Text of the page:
A new kind of team

The Online Branding Workshop

We created this open-source online branding workshop to help teams kick off their brand identity work.

The workshop and its toolkit are free to use, edit, customize, and share. We made them because we wanted to help teams get a better start to creating something meaningful. It is by no means a replacement for professional branding work, which entails research, strategy, design, and much more. We expect teams to use it as a kickoff and then work with experts, whether here at Madeo or elsewhere.

The workshop is based on the 3-hour brand sprint by Jake Knapp of Google Ventures. It’s designed to take less than half the time, be inclusive to team members working remotely, and a better fit for those who prefer to reflect alone and then discuss as a team. Since the initial launch of the workshop, it has now been shared and used by hundreds of teams in multiple countries, and Jake Knapp of Google Ventures agrees that it takes less time and thinks it is “Super cool!” (Thanks, Jake!).

The workshop is something that you can do with 3 to 6 team members and you don’t need branding expertise to do it. It is not focused on a specific industry and I think it can be equally used by startups, nonprofit organizations, or traditional companies.

A few words about the word ‘branding’

I know branding is a very tricky word, because it is often overused and abused to the point that it scares any team thinking of working on their branding. I get it. I truly feel for every founder, CEO or any team that has to go through branding exercises. They can be a lot of fun, but they can also become painful to go through for most. Branding is about coming face to face with many questions that are hard to answer, like “What is our purpose?” and “How is our personality put into words?”.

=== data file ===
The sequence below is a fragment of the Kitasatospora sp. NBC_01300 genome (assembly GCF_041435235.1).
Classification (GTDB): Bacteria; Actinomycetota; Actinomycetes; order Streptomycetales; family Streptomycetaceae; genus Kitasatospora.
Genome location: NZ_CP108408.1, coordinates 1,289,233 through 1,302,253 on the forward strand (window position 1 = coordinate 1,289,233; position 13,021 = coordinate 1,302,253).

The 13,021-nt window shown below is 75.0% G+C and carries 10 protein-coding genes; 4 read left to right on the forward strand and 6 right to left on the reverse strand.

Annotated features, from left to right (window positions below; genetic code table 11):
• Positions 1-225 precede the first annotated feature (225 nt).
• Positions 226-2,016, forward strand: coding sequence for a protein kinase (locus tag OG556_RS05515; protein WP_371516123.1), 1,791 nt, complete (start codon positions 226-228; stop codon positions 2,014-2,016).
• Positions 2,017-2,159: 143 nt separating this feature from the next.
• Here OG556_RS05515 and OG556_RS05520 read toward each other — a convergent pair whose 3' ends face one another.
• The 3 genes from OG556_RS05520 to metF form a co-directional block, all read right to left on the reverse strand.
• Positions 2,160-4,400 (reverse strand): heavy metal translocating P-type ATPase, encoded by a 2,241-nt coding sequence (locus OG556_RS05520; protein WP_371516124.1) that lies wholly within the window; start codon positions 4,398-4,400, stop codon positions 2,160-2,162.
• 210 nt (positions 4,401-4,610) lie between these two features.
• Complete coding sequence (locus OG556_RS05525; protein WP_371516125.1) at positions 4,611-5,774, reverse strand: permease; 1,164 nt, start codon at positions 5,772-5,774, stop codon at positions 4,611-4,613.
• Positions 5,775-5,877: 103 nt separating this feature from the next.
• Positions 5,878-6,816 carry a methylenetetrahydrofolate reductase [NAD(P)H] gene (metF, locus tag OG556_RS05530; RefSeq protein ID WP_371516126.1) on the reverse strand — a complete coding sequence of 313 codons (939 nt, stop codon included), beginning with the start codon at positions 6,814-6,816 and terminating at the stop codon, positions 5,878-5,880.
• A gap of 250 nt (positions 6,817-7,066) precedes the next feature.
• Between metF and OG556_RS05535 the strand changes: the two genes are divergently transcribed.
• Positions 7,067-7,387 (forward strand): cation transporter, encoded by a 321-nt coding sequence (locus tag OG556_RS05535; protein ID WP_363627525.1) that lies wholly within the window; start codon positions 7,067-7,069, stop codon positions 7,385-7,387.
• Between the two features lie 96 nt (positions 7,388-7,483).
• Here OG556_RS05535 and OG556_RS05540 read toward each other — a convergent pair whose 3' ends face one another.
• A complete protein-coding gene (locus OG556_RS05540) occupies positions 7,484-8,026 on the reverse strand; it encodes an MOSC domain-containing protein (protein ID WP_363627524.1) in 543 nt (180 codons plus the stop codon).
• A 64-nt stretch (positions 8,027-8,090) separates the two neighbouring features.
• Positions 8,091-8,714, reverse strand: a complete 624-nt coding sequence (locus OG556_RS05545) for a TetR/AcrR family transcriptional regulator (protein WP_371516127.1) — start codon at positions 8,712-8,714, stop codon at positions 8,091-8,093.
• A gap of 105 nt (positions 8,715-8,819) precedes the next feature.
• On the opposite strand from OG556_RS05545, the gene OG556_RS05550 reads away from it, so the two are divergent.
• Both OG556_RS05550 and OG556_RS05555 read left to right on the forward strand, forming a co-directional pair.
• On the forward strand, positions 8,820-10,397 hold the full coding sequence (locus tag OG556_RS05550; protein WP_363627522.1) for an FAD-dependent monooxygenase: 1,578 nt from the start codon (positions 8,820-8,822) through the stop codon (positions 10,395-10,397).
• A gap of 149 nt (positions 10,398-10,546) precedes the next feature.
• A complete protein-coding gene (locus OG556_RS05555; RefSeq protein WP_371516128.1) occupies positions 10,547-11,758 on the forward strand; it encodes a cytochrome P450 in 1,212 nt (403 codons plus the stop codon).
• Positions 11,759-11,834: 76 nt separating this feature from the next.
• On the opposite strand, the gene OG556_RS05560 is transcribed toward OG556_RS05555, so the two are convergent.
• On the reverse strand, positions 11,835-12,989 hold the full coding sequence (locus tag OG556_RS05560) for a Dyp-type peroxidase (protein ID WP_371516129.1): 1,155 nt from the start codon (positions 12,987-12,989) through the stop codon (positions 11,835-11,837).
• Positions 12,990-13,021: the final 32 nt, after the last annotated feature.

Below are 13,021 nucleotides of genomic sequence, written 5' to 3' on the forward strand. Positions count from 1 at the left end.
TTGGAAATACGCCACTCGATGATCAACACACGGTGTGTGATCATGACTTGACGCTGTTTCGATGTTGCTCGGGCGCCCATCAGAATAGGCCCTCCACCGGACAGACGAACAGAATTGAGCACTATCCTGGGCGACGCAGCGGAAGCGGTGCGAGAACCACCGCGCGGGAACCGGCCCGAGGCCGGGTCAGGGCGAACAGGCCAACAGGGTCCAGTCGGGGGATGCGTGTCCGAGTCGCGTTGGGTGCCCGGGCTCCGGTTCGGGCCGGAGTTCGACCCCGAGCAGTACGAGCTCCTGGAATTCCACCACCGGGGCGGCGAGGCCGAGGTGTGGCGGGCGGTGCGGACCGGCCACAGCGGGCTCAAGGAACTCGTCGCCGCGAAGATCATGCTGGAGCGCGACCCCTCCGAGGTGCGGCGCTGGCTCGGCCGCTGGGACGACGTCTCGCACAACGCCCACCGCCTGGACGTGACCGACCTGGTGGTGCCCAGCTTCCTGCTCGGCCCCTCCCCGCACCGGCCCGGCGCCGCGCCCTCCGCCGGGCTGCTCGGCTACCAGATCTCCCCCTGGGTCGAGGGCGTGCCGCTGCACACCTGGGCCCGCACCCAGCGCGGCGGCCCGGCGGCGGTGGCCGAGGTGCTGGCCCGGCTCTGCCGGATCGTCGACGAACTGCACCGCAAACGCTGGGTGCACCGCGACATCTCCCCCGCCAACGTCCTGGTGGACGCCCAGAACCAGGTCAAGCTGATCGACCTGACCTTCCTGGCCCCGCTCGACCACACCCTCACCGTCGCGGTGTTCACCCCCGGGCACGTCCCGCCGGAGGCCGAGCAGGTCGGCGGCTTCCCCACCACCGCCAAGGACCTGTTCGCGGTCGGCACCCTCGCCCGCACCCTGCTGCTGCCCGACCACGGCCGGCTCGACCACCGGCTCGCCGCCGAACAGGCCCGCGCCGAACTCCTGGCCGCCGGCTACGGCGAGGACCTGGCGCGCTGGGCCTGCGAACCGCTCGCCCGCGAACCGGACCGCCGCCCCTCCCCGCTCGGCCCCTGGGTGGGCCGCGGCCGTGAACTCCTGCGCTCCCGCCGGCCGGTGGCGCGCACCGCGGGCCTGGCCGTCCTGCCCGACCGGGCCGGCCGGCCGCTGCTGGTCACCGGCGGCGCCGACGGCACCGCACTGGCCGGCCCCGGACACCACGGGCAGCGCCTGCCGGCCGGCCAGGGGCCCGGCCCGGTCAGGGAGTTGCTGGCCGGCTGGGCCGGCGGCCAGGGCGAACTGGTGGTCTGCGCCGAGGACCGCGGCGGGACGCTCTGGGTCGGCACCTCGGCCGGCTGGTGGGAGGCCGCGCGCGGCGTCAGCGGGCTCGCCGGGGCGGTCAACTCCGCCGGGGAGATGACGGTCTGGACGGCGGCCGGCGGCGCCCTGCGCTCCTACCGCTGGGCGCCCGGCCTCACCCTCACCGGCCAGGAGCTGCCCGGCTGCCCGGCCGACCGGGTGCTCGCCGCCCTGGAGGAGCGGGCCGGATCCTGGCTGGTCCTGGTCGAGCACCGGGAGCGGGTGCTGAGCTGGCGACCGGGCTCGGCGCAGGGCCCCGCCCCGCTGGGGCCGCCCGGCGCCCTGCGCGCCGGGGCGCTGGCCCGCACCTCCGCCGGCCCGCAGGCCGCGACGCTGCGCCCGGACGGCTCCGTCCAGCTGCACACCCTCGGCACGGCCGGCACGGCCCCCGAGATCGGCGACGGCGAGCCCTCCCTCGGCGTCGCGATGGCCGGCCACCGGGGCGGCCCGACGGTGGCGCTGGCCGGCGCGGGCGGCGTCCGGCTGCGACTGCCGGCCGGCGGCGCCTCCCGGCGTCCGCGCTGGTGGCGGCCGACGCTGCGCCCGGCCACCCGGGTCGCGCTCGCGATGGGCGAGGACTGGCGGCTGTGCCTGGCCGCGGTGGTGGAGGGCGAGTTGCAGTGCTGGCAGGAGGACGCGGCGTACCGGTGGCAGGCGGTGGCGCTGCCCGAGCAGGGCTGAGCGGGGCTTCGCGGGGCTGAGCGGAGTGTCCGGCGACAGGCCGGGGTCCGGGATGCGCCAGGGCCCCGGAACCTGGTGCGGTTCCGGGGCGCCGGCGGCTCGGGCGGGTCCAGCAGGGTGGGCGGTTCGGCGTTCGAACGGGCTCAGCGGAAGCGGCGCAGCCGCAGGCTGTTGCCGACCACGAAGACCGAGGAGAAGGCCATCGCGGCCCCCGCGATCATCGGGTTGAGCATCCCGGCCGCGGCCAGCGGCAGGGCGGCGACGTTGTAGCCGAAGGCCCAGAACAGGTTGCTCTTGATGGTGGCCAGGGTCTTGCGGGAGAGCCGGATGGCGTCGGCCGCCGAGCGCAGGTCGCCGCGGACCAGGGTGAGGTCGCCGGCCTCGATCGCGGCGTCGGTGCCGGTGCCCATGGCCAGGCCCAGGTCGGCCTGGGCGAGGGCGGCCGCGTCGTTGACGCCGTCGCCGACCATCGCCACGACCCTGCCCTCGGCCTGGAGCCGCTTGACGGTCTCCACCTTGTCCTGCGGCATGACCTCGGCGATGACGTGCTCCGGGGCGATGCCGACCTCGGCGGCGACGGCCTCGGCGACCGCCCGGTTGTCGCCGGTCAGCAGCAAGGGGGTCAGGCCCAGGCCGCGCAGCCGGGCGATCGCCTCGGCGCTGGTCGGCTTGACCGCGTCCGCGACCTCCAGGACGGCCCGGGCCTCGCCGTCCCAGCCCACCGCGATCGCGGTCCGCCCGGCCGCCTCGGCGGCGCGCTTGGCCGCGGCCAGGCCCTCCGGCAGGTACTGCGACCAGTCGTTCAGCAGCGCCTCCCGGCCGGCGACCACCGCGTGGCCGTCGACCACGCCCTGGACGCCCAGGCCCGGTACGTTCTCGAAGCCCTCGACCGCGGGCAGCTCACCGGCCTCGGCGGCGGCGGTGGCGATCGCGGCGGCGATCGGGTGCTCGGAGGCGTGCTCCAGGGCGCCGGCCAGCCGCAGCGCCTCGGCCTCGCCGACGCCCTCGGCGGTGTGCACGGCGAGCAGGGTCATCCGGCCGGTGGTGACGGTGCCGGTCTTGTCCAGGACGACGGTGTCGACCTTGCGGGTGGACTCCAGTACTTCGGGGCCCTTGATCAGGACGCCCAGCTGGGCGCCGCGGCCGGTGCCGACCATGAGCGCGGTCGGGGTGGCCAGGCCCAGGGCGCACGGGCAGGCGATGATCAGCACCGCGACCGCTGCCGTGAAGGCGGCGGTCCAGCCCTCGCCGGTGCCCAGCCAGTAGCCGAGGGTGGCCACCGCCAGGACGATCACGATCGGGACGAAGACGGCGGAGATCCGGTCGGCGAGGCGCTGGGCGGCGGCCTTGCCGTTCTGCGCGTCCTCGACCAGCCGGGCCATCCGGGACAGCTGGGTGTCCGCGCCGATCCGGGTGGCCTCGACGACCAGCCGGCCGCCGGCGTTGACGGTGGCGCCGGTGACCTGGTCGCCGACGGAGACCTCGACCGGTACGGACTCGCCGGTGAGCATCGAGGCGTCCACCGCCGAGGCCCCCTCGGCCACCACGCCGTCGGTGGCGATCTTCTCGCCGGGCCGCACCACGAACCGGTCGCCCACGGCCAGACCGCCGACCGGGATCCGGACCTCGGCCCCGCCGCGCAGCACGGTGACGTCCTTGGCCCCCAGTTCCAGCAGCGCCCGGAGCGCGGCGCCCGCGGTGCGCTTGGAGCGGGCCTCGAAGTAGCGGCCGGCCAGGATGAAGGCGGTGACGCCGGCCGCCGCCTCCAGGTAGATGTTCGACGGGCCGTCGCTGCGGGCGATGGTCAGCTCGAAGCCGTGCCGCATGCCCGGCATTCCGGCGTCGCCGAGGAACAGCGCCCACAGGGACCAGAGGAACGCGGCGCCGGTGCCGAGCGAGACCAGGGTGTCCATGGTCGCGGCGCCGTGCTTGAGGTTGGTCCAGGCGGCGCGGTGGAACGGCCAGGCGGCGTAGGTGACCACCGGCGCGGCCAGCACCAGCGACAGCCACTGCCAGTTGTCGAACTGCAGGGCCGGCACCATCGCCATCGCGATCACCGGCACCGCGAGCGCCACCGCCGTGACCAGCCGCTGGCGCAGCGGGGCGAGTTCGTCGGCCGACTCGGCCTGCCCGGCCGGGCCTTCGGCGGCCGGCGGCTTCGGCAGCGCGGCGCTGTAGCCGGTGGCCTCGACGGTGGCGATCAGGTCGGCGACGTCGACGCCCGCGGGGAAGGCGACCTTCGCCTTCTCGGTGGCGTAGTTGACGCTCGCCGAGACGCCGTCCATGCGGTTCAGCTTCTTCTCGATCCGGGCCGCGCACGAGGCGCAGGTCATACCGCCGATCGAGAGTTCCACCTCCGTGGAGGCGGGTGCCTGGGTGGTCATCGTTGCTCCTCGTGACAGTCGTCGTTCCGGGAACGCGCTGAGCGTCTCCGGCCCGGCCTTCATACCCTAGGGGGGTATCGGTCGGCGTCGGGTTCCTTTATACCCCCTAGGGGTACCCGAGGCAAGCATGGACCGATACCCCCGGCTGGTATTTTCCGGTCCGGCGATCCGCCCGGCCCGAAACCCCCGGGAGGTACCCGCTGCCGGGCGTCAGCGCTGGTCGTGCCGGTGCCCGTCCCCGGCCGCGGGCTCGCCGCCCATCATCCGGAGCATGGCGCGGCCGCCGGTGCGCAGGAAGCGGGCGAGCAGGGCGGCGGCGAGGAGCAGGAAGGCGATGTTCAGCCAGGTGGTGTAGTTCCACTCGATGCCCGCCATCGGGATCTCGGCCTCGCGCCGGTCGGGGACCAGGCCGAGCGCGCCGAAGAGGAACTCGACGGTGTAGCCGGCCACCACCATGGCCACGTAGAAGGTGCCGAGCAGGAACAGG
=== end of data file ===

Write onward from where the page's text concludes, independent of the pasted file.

At Madeo, we help great companies, startups, and organizations with their branding, but over the years, we have used words like branding less and less, even if some people might think of us as a branding agency. We almost prefer to talk about tackling a company’s website, or a product’s UX (user experience) as a mechanism for us to pragmatically get teams to address branding.

What is interesting and counterintuitive about branding work is that when you are doing it you can feel that you are wasting time. But when you do it, it will undoubtedly save you a lot of time and add significant value to the service, program, or product that you are bringing into the world.

What teams get out of this branding workshop

Your team will have a sharable slide deck (which you can also export as a PDF) with your:

  1. Top 3 brand values.
  2. Top 3 audiences.
  3. Short statements that define: why your brand exists, how you do what you do, and what is it that you do today.
  4. A shared vision for what you might be doing in 10, 15, and 20 years.
  5. A diagram with your brand’s personality put on different spectrums.
  6. A visualized brand positioning in relation to your competitors.

Get started

  1. Visit our publicly shared folder. Select the 3 public documents and copy them into your drive to use privately with your team.
  2. Invite a team member to be the facilitator and ask them to read the guide. Your facilitator will invite your team members to fill out the google form.
  3. Your facilitator will then copy the responses into the google slides and invite the team to the workshop.
  4. You will do the workshop either with screen sharing if you have remote team members or in person, if you are all in the same place.
  5. By the time you finish the workshop you will have a finished brand document with usable results. You can export it into a PDF or keep it as a slide deck.

Please tell us how it went. I would love to hear feedback and see how we can make it better. If you want to learn more about why we created the branding workshop, why we revised the three-hour brand sprint, or why we did things the way we did, I added more notes below in the way of answering frequently asked questions.